Peacekeepers Fire Big Gun At Serbs; Casualty Toll Mounts
Jul. 02, 1995
SARAJEVO, Bosnia-Herzegovina (AP) _ A mortar shell apparently fired by rebel Serbs struck a tree at the U.N. headquarters in Sarajevo on Sunday, wounding three peacekeepers and the Bosnian police guard of the adjacent U.S. Embassy.
Seven more civilians were injured in other shelling, the Bosnian Health Ministry said. They included an Associated Press reporter and photographer wounded when two shells exploded right outside the U.N. compound 10 minutes after the first had hit a tree and sprayed both the U.N. buildings and U.S. embassy with shrapnel.
The attacks came during a weekend of escalating violence against civilians and peacekeepers in the besieged Bosnian capital. There are increasing questions about whether the U.N. can or should remain in Bosnia.
Thirteen people were killed and 75 wounded as Serb shells rained down on residential areas Saturday and early Sunday, the Health Ministry said. Streets were deserted, debris was scattered everywhere and the pavement was stained with blood.
Serb shelling, and targeting of U.N. facilities, have increased dramatically since the Muslim-led government launched an offensive June 15 to lift the 38-month siege of Sarajevo.
Around noon Sunday, a mortar shell detonated in the branches of a tree around the U.N. headquarters for Bosnia, said U.N. spokesman Lt. Col. Gary Coward. Three peacekeepers were injured by shrapnel, he said.
The Bosnian policeman guarding the adjacent U.S. Embassy compound, 27-year-old Sabahudin Luckin, also suffered shrapnel wounds to his hands, hospital officials said. Embassy staff took shelter in the basement.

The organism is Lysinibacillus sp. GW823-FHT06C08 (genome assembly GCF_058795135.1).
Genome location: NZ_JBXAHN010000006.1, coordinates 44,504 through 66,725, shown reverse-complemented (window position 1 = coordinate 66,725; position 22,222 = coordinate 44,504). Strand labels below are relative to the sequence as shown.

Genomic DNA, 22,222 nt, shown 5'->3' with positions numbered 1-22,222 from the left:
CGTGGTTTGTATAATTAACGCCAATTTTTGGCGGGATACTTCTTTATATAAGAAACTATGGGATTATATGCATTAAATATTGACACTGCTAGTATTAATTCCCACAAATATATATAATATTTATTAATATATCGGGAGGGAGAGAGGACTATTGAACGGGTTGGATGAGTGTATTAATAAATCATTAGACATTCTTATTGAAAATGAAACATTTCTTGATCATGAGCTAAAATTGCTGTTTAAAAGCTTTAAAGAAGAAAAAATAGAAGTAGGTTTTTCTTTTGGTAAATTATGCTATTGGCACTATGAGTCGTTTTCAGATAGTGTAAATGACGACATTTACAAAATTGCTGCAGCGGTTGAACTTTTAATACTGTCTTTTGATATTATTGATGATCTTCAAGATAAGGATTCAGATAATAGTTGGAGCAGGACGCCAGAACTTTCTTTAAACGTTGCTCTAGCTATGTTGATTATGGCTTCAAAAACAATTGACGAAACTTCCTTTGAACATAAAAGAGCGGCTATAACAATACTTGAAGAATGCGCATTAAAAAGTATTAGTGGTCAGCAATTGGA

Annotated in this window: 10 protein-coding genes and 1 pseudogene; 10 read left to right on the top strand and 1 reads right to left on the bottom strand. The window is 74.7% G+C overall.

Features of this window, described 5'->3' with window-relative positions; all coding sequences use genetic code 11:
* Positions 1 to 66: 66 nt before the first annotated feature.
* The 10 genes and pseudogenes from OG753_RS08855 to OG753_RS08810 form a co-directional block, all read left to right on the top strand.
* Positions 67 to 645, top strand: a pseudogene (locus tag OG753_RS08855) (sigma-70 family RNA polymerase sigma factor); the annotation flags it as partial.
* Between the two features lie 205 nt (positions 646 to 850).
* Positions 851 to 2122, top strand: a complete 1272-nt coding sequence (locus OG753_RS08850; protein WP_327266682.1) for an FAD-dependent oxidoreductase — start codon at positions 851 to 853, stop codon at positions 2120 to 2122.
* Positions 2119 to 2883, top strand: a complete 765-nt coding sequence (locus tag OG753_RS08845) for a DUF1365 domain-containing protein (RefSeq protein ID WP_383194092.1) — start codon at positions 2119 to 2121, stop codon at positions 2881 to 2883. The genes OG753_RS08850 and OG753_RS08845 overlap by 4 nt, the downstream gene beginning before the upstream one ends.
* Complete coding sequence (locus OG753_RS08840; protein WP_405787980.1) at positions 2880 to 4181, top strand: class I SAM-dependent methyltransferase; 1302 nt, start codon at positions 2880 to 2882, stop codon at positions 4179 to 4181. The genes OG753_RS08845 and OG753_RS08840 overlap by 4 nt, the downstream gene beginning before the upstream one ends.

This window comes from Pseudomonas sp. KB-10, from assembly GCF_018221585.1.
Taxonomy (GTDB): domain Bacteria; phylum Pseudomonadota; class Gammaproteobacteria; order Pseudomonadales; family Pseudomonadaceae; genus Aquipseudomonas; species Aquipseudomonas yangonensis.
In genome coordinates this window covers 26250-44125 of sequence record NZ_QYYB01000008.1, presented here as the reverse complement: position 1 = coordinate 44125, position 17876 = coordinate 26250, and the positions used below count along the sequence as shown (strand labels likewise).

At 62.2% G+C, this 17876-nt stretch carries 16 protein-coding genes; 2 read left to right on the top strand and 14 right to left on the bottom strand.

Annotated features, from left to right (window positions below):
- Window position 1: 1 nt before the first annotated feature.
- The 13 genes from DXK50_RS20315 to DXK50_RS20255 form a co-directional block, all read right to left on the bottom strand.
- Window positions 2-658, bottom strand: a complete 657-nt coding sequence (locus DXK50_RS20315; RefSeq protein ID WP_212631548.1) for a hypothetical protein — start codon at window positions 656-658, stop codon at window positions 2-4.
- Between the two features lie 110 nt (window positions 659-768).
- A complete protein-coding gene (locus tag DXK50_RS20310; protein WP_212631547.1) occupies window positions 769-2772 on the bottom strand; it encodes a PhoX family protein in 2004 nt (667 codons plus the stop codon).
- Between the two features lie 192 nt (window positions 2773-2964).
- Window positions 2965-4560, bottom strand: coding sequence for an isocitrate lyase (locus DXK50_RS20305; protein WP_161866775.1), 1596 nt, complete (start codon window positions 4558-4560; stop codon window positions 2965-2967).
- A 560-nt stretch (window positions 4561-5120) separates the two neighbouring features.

``There are some very lucky people here,'' said Coward speaking from his office in the U.N. compound. Two of his windows were smashed by shrapnel, and a large piece of metal was embedded in a desk, he said.
``Given recent events, I believe it's reasonable to guess fairly accurately who fired,'' Coward said, referring to rebel Serbs.
AP photographer Santiago Lyon and AP reporter Srecko Latal both suffered shrapnel wounds in their legs when two more shells hit minutes later. Latal was released after hospital treatment, while Lyon underwent surgery to remove the shrapnel.
Earlier Sunday, French peacekeepers fired the biggest gun in their arsenal after Serbs attacked a U.N. convoy with an anti-aircraft battery on the sole, perilous route out of Sarajevo.
The peacekeepers on Mount Igman fired two shells from a 120-mm mortar, the biggest the U.N. has used since war erupted in Bosnia in April 1992.
They opened fire after a Serb battery of 30-mm anti-aircraft weapons attacked U.N. vehicles on the treacherous Mount Igman road, said Maj. Guy Vinet, a U.N. spokesman. No one in the convoy was hurt.
The Serbs failed to stop the attack after the peacekeepers fired a warning smoke shell, he said. The first shell landed 50 yards from the Serb battery, the second 20 yards away.
It was unclear if the Serb guns had been damaged, but Vinet said they stopped firing.
The French mortar had been deployed on direct orders from French President Jacques Chirac in an effort to better protect peacekeepers.
Elsewhere, Serbs said two boys, ages 11 and 13, were killed when Croatian troops shelled the Serb-held town of Brcko in northeastern Bosnia late Saturday. Four people were wounded, said the Bosnian Serb news agency SRNA.
There was no confirmation that the shelling originated in neighboring Croatia. The rebel Serbs have long feared that Croatian army troops would join forces with Bosnian Croats in the area.
Late Saturday, the U.N. aid agency reported a tragedy: the first hunger-related deaths in the northwestern government enclave of Bihac, which has seen only five aid convoys since April 5.
An elderly man was found dead in his apartment. He had left a letter saying he had nothing to eat and was too proud to beg. The second victim, a 3-year-old boy, weighed only 15 pounds when he died, the U.N. High Commissioner for Refugees said in a statement.